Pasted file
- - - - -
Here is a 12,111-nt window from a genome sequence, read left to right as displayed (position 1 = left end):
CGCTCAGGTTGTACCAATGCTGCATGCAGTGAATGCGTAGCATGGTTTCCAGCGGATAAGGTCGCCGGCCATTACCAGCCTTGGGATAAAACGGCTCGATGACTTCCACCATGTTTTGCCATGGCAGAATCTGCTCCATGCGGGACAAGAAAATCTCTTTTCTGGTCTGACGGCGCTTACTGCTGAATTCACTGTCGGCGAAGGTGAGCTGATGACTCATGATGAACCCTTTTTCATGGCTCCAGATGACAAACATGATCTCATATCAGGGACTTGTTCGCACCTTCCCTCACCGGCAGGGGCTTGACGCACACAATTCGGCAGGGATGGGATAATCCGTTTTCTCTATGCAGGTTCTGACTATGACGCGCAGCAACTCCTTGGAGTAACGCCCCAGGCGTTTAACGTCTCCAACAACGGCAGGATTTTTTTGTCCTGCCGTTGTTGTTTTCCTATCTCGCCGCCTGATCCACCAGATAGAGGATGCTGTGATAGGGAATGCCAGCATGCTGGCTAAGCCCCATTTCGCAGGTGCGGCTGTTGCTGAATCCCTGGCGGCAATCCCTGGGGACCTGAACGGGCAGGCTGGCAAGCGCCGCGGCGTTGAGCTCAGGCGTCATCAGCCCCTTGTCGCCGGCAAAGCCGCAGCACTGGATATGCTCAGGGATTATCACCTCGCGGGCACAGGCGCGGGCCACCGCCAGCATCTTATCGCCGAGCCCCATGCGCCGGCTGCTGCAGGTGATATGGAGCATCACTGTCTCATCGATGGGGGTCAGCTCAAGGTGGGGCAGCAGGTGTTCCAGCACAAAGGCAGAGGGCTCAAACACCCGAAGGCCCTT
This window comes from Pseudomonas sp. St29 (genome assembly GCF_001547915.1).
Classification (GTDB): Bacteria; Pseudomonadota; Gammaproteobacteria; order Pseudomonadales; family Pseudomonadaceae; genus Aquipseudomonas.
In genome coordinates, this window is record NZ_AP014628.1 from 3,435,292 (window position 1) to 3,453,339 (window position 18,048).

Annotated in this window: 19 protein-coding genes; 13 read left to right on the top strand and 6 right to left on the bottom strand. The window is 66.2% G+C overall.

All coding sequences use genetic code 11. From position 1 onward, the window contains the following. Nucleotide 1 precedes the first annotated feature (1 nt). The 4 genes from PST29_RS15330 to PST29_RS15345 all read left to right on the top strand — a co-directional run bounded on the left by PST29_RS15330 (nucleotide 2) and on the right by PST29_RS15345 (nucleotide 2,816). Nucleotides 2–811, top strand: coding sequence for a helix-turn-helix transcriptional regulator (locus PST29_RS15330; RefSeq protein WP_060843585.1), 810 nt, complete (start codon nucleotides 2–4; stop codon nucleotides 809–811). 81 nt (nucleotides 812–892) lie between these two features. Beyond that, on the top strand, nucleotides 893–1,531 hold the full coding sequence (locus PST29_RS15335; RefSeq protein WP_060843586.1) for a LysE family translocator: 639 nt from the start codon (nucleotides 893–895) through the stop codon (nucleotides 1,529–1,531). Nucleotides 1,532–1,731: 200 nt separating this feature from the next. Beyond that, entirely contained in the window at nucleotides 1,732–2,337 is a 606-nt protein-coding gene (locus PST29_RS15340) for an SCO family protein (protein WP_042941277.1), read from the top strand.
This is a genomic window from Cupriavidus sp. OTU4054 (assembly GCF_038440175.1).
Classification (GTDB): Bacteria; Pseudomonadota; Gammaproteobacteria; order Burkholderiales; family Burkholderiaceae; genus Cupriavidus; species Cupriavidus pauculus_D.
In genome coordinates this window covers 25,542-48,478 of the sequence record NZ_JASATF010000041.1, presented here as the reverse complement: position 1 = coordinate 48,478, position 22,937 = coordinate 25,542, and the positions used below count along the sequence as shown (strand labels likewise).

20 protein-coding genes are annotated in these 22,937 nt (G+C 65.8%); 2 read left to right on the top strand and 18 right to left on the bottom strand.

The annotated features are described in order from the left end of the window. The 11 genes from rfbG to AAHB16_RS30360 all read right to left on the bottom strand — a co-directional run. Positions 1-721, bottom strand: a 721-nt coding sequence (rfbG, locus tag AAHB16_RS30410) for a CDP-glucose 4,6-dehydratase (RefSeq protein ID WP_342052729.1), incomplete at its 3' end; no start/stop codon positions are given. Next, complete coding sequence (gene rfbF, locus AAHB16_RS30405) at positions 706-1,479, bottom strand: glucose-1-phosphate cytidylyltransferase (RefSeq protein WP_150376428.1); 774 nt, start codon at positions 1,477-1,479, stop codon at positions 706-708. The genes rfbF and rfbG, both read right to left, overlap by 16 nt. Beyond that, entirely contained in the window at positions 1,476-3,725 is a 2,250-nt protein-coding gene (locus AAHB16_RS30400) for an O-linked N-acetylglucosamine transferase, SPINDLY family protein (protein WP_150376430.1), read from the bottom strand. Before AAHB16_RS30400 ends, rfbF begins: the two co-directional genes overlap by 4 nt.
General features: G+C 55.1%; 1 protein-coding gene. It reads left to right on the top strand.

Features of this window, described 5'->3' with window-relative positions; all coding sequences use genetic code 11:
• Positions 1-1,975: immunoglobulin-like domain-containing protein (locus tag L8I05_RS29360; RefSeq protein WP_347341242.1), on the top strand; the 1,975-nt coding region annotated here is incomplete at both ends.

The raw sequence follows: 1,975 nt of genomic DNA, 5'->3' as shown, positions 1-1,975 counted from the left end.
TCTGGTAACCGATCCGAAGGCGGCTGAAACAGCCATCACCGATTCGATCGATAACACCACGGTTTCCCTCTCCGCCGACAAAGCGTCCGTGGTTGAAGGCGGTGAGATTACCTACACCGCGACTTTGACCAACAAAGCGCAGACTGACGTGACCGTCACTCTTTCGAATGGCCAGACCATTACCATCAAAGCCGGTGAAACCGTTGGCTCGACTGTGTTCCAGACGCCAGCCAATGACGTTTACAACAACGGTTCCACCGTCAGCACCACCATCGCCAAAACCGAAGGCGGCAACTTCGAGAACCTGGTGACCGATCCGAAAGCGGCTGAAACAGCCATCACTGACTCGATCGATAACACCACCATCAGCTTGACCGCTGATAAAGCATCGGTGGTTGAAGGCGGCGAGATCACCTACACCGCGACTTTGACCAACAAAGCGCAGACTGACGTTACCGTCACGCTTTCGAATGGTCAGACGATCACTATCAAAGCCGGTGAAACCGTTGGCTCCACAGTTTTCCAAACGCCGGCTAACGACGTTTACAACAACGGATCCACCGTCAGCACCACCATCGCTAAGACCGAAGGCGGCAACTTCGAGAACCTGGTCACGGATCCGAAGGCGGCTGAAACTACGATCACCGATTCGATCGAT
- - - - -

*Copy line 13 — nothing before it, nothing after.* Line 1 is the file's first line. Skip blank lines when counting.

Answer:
General features: G+C 55.1%; 1 protein-coding gene. It reads left to right on the top strand.